Dinosaurs are extinct but that doesn’t mean they don’t land lead roles outside the LaBrea Tar Pits. The challenge has never been with the casting agency tracking them down; it’s been with the screenwriter trying to justify their appearances on screen. Well, where there’s a will, there’s a way. Here are four approaches that have continually allowed filmmakers to put Pterodactyls and Stegosauruses in front of the camera.
1. If you really want a dinosaur, simply search the far corners of the earth. One of the most common methods of tracking down a Brontosaurus is world travel. The Lost World found them on a volcanic-elevated plain in the Amazon; The Land That Time Forgot chanced upon them in the South Seas. And Journey to the Center of the Earth discovered dinos right where the title says.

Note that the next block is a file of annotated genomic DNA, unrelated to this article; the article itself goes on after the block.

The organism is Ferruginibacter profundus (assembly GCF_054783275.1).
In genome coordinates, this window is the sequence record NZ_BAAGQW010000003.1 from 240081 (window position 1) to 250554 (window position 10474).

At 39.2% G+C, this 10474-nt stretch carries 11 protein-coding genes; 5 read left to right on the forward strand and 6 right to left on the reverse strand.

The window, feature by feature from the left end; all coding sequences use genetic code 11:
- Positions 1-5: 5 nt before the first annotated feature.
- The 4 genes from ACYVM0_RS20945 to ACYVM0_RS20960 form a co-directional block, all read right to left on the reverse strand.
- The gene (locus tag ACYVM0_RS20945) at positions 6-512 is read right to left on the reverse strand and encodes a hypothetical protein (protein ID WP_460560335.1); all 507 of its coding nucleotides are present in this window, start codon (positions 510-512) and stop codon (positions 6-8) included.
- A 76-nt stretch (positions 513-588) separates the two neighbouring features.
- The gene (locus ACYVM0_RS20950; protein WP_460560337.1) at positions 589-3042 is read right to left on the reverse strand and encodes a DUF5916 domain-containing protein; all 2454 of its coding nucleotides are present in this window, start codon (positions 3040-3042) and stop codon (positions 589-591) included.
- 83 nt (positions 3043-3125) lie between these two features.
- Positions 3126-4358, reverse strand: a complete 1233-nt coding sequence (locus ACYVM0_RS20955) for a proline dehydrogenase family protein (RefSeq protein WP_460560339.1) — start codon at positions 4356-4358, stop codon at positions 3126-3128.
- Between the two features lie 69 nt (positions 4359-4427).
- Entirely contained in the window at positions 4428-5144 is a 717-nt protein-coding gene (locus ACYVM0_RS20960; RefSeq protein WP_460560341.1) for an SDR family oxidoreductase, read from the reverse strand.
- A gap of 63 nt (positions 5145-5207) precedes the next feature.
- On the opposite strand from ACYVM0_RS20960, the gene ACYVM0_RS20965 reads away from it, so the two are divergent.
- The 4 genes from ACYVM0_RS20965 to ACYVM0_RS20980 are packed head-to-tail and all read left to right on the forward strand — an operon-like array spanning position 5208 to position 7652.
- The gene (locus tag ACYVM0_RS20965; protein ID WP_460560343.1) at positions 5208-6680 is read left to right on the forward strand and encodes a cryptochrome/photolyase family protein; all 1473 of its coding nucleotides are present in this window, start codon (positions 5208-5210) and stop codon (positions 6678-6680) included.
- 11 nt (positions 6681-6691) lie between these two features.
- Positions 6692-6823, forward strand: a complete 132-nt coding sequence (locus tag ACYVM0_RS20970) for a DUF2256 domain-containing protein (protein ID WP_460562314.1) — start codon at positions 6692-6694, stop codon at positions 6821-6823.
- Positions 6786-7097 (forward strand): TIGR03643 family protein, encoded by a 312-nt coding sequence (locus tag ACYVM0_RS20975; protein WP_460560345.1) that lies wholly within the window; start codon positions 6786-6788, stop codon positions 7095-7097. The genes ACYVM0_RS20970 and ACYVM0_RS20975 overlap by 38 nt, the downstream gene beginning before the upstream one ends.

2. If you can’t find a dinosaur, make one from scratch. In Jurassic Park , scientists use DNA samples to breed their own T-Rex. In Carnosaur , the brilliant geneticist can do it from a chicken’s egg. (Take that Steven Spielberg!)
3. If you can neither find them nor hatch them, use your imagination…or better yet your child’s. Kids love bringing plastic figurines of prehistoric reptiles to life. So does Hollywood. Toy Story did it in miniature; Night at the Museum did it to scale.
4. If all else fails, go back in time. Cavewoman Raquel Welch lived among them in One Million Years B.C. but in A Sound of Thunder, Ben Kingsley travels back in time to hunt ’em down. That’s called the best of two worlds.
Want to see Approach No. 1 in action, check out The Lost World on AMC on Thursday, May 22 at 11AM | 10C. Click here for the full schedule .
Are you an advocate of Approach No. 2? Tune in for Jurassic Park on AMC on Thursday, May 22 at 8PM | 7C. Click here for the full schedule .Read More